Prosecutors say Rachel Schidecker, 19, of Laura in Miami County, had a BAC of .236 when, after driving the wrong way on Interstate 75 for four miles, she crashed her Ford Explorer into a a Chevrolet Blazer in Montgomery County on Aug. 11, killing Chereece Rule, 39, of Kansas City. For people under 21, the legal limit is .02 percent. A county grand jury indicted her March 19 on charges of aggravated vehicular homicide and a special OVI charge alleging a BAC of .17 or greater.

In a remarkably similar tragedy, four people died Dec. 23 when a minivan driven by Joshua Nkansah of Fairfield, headed the wrong way on I-75 near Middletown, hit another minivan head-on. Nkansah, his 7-year-old son and a Madisonville, Tenn., couple died in the crash. An autopsy found Nkansah had a BAC of .346.

Robert Finkley also had a BAC in excess of .17 when, while driving at a high rate of speed southbound on Wayne Avenue on Nov. 19, 2011, hit a car stopped at a traffic light in front of the 10 Wilmington Place retirement home. The people in the other car, Corey Cooper, 18, of Dayton, and Christina Jackson, 20, of Riverside, were killed. Finkley later pleaded no contest to aggravated vehicular homicide and is in prison.

“He got eight (years): four for each of the children he killed,” said Cooper’s mother, Nancy. “The guy killed two people and he got basically a slap on the wrist, in my opinion.”

Corey Cooper had turned 18 nine days before his death. A football player with the nickname “Flyout,” he was a senior at Carroll High School who had planned to propose to his girlfriend at Christmas.

“He made sure you felt like he was your best friend,” Nancy Cooper said of her son. She said Christina Jackson, a Carroll graduate, was a lifelong friend and confidante. “He and Christina were both angels on earth.”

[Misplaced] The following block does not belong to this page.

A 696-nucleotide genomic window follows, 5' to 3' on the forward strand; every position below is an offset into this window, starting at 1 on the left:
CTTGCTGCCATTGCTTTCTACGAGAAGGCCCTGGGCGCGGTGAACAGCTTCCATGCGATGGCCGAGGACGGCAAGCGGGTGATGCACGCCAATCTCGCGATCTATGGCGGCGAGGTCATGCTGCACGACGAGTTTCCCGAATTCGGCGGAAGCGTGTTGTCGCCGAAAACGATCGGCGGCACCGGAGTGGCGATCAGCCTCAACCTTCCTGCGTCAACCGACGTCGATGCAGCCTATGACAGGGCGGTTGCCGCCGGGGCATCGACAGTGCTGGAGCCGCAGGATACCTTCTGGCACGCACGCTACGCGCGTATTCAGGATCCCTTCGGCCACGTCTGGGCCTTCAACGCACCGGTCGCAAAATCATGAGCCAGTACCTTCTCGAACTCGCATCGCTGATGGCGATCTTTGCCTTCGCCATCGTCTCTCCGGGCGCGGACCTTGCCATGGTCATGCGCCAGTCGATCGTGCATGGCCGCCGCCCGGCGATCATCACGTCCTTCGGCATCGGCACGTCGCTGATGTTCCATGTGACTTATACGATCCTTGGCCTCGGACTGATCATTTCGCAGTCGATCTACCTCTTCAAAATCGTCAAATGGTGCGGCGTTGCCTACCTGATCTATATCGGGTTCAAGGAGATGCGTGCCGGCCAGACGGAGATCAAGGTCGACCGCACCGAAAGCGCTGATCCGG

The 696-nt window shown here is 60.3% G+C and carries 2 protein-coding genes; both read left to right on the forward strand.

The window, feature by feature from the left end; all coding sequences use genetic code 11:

Cooper was awakened by a knock on the door about 3 a.m. the night of the crash. On her doorstep was a man she recognized from TV news: an investigator with the Montgomery County coroner’s office. When the investigator told Cooper and her husband, Brian, about the deaths of Corey and Christina, “I lost it and collapsed on the floor. I couldn’t talk. I couldn’t stop crying. I was sick to my stomach.”

Nancy Cooper and her dad, Joseph Pietzak, told the Daily News they believe Ohio laws need to be toughened to lengthen sentences for drunken drivers.

“This is a vehicular homicide,” Pietzak said. “It’s the same as if you pull out a gun and start shootin’.”

While she supports longer OVI sentences, Nancy Cooper said she doesn’t hate Finkley, 29, of Gainesville, Fla., who was in Dayton on a business trip.

“He’s somebody’s son, somebody’s husband, somebody’s father,” she said. “He didn’t get up that morning and say, ‘I’m going to go out and kill two kids.’ But he had every choice to stay in his hotel room and drink.”

Costs add up for OVI defendants

As a police officer in the upscale Toledo suburb of Ottawa Hills, Mark Deters arrested so many OVI suspects that he earned “Top Cop” awards from MADD. He taught other officers how to recognize the often-subtle outward signs of impairment. Now he’s a Washington Twp. attorney specializing in OVI defense.